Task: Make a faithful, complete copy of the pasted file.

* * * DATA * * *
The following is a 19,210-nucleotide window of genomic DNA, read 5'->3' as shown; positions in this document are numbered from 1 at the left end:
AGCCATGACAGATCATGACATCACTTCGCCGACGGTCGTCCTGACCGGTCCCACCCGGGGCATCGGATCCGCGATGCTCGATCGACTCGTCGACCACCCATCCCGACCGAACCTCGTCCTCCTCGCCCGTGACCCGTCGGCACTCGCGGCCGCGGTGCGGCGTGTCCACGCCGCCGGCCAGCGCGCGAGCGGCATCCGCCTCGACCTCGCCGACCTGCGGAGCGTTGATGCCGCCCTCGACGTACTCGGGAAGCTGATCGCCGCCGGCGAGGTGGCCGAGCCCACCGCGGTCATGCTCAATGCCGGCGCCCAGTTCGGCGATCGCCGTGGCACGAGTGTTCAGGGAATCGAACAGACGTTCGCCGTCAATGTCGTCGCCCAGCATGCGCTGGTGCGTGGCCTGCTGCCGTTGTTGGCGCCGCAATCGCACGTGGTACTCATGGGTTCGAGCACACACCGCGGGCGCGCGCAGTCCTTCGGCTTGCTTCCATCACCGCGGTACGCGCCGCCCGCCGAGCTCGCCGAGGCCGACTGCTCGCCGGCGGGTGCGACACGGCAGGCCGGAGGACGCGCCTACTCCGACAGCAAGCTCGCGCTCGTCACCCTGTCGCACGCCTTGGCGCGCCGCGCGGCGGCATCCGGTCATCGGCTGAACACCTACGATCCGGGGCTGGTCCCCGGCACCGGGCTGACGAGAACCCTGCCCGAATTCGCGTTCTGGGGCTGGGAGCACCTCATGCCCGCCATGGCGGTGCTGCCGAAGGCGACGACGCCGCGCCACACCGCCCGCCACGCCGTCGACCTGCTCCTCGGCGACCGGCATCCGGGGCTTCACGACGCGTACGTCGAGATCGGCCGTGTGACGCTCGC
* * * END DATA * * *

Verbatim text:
The following is a 19,210-nucleotide window of genomic DNA, read 5'->3' as shown; positions in this document are numbered from 1 at the left end:
AGCCATGACAGATCATGACATCACTTCGCCGACGGTCGTCCTGACCGGTCCCACCCGGGGCATCGGATCCGCGATGCTCGATCGACTCGTCGACCACCCATCCCGACCGAACCTCGTCCTCCTCGCCCGTGACCCGTCGGCACTCGCGGCCGCGGTGCGGCGTGTCCACGCCGCCGGCCAGCGCGCGAGCGGCATCCGCCTCGACCTCGCCGACCTGCGGAGCGTTGATGCCGCCCTCGACGTACTCGGGAAGCTGATCGCCGCCGGCGAGGTGGCCGAGCCCACCGCGGTCATGCTCAATGCCGGCGCCCAGTTCGGCGATCGCCGTGGCACGAGTGTTCAGGGAATCGAACAGACGTTCGCCGTCAATGTCGTCGCCCAGCATGCGCTGGTGCGTGGCCTGCTGCCGTTGTTGGCGCCGCAATCGCACGTGGTACTCATGGGTTCGAGCACACACCGCGGGCGCGCGCAGTCCTTCGGCTTGCTTCCATCACCGCGGTACGCGCCGCCCGCCGAGCTCGCCGAGGCCGACTGCTCGCCGGCGGGTGCGACACGGCAGGCCGGAGGACGCGCCTACTCCGACAGCAAGCTCGCGCTCGTCACCCTGTCGCACGCCTTGGCGCGCCGCGCGGCGGCATCCGGTCATCGGCTGAACACCTACGATCCGGGGCTGGTCCCCGGCACCGGGCTGACGAGAACCCTGCCCGAATTCGCGTTCTGGGGCTGGGAGCACCTCATGCCCGCCATGGCGGTGCTGCCGAAGGCGACGACGCCGCGCCACACCGCCCGCCACGCCGTCGACCTGCTCCTCGGCGACCGGCATCCGGGGCTTCACGACGCGTACGTCGAGATCGGCCGTGTGACGCTCGC